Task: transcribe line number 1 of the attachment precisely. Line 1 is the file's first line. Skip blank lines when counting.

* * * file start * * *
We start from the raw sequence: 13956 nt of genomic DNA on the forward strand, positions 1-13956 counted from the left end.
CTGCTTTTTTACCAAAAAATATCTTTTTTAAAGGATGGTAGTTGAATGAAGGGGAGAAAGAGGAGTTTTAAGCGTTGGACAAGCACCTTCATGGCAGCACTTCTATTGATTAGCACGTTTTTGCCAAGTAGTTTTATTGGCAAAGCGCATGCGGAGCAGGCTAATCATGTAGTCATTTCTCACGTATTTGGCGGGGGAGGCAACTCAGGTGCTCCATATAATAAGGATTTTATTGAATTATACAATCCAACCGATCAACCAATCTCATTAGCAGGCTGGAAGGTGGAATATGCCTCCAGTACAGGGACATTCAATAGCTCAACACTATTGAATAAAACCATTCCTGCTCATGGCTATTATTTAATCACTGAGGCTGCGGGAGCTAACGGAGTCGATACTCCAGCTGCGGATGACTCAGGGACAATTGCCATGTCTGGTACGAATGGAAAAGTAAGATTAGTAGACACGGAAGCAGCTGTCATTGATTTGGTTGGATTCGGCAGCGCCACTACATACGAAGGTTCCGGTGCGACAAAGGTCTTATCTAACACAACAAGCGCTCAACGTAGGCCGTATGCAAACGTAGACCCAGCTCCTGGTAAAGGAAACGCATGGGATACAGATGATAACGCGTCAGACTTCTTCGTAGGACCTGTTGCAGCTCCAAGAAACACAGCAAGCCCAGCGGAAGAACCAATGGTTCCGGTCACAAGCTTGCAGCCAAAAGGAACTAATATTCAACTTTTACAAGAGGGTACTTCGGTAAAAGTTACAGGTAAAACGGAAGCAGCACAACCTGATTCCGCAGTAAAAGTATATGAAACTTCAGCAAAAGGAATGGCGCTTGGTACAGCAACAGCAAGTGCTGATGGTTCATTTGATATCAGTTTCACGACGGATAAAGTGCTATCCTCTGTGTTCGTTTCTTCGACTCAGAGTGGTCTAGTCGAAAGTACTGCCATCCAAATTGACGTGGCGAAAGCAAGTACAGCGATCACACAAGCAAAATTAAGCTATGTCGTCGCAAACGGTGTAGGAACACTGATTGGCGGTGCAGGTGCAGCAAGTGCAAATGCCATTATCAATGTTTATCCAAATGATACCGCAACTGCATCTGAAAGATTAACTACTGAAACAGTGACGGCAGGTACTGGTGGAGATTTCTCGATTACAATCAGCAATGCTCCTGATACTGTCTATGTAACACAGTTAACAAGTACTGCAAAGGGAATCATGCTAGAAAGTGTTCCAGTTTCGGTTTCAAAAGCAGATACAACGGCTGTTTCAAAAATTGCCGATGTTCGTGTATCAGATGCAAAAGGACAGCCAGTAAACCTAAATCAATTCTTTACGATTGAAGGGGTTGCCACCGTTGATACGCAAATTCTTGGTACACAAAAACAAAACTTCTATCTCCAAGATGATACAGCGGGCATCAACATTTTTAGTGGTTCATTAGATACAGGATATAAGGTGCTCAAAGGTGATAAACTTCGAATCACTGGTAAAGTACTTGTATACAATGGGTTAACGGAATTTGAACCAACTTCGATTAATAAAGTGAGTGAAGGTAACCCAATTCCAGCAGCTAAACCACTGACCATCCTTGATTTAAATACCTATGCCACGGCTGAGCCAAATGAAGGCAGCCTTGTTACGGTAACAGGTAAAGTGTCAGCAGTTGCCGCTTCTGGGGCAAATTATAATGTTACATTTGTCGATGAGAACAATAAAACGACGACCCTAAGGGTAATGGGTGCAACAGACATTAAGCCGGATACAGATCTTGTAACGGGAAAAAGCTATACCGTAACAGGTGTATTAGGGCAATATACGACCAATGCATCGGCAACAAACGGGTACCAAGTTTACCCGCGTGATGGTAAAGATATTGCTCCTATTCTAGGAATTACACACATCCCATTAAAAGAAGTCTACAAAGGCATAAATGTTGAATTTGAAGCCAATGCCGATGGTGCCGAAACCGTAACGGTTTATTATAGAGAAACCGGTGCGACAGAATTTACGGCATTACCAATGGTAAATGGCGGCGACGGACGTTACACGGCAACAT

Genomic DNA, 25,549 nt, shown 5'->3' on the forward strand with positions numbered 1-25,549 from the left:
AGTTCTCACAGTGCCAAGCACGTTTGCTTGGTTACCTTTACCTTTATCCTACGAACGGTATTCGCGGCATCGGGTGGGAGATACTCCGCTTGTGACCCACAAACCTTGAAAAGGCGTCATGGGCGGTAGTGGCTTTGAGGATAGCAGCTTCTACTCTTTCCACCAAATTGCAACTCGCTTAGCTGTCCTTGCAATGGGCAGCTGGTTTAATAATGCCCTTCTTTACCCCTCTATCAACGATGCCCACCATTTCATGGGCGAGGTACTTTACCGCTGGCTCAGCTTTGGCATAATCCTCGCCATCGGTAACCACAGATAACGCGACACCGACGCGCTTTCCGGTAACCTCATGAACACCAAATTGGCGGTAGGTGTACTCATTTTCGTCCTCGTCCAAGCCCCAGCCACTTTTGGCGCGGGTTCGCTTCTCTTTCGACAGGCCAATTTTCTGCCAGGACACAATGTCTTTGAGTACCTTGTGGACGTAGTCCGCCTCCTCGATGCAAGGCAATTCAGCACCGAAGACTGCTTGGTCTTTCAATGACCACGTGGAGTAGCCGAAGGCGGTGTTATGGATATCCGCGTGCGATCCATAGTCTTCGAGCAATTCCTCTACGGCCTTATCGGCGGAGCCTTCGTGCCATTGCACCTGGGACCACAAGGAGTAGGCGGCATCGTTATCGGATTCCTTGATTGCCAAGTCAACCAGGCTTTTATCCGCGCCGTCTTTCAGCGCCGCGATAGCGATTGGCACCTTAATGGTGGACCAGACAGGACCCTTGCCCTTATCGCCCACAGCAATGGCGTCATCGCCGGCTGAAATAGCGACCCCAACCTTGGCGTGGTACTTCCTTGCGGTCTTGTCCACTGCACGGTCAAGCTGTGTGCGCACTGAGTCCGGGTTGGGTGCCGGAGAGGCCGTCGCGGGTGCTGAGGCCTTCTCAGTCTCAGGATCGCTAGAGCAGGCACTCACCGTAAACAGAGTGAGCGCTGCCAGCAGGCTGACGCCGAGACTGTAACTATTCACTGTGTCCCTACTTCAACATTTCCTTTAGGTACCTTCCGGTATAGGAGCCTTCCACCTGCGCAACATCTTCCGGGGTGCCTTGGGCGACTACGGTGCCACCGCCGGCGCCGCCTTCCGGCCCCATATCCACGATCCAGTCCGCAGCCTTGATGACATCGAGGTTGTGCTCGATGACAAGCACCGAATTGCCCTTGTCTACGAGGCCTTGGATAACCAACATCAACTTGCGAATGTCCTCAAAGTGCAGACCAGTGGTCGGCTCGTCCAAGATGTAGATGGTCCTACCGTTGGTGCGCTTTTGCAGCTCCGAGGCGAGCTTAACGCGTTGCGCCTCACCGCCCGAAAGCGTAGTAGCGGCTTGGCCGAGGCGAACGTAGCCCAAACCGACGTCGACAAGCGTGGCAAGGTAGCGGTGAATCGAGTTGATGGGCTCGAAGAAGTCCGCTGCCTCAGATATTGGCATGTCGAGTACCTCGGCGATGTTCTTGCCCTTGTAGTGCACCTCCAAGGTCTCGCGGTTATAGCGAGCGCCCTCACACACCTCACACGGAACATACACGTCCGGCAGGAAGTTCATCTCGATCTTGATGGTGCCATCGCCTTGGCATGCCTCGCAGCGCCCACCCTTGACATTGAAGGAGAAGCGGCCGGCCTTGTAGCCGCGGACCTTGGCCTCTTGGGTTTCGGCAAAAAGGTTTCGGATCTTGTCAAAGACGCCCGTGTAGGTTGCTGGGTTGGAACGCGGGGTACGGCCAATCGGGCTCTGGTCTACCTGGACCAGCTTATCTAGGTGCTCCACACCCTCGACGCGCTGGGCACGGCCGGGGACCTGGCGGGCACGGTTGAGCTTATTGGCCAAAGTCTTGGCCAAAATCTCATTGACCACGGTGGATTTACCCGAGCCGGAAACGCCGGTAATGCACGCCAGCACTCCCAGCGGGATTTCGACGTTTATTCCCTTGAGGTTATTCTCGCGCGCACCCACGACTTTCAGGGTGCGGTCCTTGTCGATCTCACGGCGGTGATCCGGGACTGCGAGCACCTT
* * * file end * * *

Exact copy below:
We start from the raw sequence: 13956 nt of genomic DNA on the forward strand, positions 1-13956 counted from the left end.